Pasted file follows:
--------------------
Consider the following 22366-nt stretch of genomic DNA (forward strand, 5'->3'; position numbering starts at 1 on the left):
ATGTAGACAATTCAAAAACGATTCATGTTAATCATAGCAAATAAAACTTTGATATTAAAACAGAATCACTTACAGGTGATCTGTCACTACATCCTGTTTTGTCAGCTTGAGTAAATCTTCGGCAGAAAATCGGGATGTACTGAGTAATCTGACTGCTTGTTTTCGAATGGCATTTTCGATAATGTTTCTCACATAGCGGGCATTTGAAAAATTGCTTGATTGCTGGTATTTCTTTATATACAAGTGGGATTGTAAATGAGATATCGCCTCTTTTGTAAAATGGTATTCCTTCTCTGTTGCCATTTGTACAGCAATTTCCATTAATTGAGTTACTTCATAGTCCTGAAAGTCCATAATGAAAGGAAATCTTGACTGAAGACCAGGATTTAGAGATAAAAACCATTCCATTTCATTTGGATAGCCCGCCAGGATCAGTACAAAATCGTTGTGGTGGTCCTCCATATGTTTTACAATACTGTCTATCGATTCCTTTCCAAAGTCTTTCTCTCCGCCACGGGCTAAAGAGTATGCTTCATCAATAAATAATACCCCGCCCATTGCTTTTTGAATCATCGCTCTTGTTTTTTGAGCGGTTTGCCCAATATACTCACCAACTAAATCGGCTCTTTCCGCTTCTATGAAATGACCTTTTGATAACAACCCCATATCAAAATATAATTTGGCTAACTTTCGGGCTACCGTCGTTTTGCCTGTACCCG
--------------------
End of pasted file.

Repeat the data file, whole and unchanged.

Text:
Consider the following 22366-nt stretch of genomic DNA (forward strand, 5'->3'; position numbering starts at 1 on the left):
ATGTAGACAATTCAAAAACGATTCATGTTAATCATAGCAAATAAAACTTTGATATTAAAACAGAATCACTTACAGGTGATCTGTCACTACATCCTGTTTTGTCAGCTTGAGTAAATCTTCGGCAGAAAATCGGGATGTACTGAGTAATCTGACTGCTTGTTTTCGAATGGCATTTTCGATAATGTTTCTCACATAGCGGGCATTTGAAAAATTGCTTGATTGCTGGTATTTCTTTATATACAAGTGGGATTGTAAATGAGATATCGCCTCTTTTGTAAAATGGTATTCCTTCTCTGTTGCCATTTGTACAGCAATTTCCATTAATTGAGTTACTTCATAGTCCTGAAAGTCCATAATGAAAGGAAATCTTGACTGAAGACCAGGATTTAGAGATAAAAACCATTCCATTTCATTTGGATAGCCCGCCAGGATCAGTACAAAATCGTTGTGGTGGTCCTCCATATGTTTTACAATACTGTCTATCGATTCCTTTCCAAAGTCTTTCTCTCCGCCACGGGCTAAAGAGTATGCTTCATCAATAAATAATACCCCGCCCATTGCTTTTTGAATCATCGCTCTTGTTTTTTGAGCGGTTTGCCCAATATACTCACCAACTAAATCGGCTCTTTCCGCTTCTATGAAATGACCTTTTGATAACAACCCCATATCAAAATATAATTTGGCTAACTTTCGGGCTACCGTCGTTTTGCCTGTACCCG